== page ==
Just like a picture is worth a thousand words, a prototype is worth a thousand user stories.
Prototypes help you simulate working software much earlier in the cycle. You don’t have to go through the expense of time and effort before you genuinely get to experience the software and give feedback. It also reduces the need for documentation. You can save time, minimise wasted effort, and avoid frustration during the development process as cross-functional teams will require less back and forth to validate interactions and flows.
By having a prototype that simulates working software, you will notice that the rest of the team not only better understands your design intent, but they also become more engaged, leading the team to have conversations about what it is we want to build, and what it is we can build. Individuals and interactions!!!
Agile teams value customer feedback early in the development cycle. The other beauty of a prototype is that you can see customers interact with your finished design, before you’ve written a single line of code. Conducting well structured user research using a prototype is extremely cheap and easy, even if you don’t have access to a full-time researcher. To conduct our user research at Atlassian, we set up our own usability testing lab (“AtLab”) with very little time and effort. We even created a simple step by step guide for how you can do it yourself. When you combine a well crafted prototype with simple-to-setup usability testing, you can save yourself a ton of wasted engineering hours building something that either customers do not want, or that has a poor user experience. Much better to find and fix these things early, than ship a poor experience to customers.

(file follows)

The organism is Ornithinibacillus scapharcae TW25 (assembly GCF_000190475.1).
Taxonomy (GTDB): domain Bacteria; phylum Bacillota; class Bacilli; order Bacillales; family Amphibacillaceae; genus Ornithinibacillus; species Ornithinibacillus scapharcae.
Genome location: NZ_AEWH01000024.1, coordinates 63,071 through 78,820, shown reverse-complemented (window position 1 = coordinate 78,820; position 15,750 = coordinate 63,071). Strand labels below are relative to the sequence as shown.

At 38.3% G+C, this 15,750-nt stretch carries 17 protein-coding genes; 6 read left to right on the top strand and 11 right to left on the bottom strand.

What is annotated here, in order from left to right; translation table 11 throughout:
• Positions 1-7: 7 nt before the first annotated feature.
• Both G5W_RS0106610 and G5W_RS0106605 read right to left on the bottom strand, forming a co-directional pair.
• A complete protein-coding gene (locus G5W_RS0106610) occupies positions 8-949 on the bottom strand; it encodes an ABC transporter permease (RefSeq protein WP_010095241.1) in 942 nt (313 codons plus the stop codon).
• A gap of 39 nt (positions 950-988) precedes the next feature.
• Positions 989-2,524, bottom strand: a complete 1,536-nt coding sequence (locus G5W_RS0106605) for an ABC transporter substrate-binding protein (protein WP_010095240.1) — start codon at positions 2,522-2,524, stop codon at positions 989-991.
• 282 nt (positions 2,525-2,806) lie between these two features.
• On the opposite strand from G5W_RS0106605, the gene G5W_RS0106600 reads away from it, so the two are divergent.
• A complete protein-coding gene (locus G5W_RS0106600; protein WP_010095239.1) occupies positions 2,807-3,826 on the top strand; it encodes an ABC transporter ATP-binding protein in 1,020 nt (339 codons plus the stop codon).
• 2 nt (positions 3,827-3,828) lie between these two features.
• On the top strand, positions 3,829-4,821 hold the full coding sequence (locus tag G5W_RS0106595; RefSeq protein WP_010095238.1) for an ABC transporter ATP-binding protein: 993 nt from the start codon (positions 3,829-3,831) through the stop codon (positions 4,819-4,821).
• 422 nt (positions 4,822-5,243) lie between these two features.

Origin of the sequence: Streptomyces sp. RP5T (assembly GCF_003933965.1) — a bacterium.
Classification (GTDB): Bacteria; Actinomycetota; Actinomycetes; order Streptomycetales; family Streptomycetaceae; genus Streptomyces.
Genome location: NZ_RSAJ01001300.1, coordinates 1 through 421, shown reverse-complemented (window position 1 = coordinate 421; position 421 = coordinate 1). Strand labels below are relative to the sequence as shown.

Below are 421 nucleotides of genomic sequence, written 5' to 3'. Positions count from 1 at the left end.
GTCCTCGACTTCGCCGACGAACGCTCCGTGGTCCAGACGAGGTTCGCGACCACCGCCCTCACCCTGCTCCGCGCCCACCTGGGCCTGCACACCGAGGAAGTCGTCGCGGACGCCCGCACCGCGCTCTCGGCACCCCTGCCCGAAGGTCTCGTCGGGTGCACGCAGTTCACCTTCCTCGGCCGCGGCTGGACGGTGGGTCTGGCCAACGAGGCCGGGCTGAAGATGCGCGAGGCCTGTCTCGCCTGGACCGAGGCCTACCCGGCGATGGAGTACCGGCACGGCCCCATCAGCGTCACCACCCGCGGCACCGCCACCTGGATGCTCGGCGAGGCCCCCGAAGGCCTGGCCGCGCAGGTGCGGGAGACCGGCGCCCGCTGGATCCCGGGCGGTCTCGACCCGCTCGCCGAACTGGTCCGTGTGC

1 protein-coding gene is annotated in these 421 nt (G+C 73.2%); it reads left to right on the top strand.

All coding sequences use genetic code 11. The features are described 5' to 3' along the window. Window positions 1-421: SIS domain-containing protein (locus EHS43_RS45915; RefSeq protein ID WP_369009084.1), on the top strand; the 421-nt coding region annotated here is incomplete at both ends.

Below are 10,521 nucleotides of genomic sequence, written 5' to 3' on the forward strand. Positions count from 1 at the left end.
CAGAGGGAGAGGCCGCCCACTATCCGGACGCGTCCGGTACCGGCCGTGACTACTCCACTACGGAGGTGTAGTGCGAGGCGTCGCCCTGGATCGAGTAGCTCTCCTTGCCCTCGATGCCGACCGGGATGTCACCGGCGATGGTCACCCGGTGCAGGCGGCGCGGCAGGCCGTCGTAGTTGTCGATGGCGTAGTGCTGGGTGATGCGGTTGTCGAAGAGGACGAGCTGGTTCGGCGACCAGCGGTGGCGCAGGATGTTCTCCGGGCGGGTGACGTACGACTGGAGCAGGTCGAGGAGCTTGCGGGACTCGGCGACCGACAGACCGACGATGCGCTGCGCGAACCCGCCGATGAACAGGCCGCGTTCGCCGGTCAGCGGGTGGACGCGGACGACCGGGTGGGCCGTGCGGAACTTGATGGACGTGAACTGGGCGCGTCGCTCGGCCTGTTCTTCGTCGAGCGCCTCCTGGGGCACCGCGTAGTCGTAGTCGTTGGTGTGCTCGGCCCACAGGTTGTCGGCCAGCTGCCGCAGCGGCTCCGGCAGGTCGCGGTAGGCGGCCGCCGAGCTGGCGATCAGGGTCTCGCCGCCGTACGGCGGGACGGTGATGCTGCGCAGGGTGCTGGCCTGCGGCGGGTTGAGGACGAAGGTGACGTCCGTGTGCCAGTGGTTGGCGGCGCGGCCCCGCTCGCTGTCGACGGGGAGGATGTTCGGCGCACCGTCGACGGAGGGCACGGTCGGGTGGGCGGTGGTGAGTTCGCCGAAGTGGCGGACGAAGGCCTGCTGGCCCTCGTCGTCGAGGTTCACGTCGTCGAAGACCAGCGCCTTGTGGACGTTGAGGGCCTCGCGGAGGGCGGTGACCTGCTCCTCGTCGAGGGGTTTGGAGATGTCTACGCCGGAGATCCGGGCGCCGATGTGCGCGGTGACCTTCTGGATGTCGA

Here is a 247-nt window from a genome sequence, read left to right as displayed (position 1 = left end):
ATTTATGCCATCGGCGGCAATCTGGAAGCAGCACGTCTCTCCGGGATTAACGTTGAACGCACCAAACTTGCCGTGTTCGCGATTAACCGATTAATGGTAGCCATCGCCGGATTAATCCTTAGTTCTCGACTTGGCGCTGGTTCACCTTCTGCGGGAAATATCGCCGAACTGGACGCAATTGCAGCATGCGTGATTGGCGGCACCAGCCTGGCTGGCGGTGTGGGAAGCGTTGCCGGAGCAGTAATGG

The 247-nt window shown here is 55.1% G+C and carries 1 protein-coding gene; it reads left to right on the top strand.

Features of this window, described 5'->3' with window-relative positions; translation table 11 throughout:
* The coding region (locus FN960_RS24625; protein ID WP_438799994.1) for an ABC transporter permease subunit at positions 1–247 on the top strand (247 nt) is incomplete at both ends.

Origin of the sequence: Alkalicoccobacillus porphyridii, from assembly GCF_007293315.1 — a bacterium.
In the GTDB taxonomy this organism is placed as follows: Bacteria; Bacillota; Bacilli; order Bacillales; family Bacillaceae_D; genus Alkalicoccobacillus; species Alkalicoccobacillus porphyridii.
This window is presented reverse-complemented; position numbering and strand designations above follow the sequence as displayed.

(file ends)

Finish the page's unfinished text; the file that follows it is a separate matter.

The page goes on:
Integrate design into your agile development workflow
There are often some common challenges that tend to arise when a project moves into the design phase, some examples include:
- Product Managers get anxious that designs will not be ready before the start of a sprint
- Some designs may make it into a sprint with no time allocated for customer validation or feedback from engineering teams
- Engineers picking up stories and then wasting time locating the latest design file. Where’s the link to the design? Where’s the attachment? Is this the latest design?
However, a lot of the problems above can be avoided by integrating design directly into your agile workflow. Here are some tips for how to do that:
- Consider incorporating an “in design” status into the workflow and track this via a team board.
- If your team is following a SCRUM framework, designers should attend all planning sessions and standups.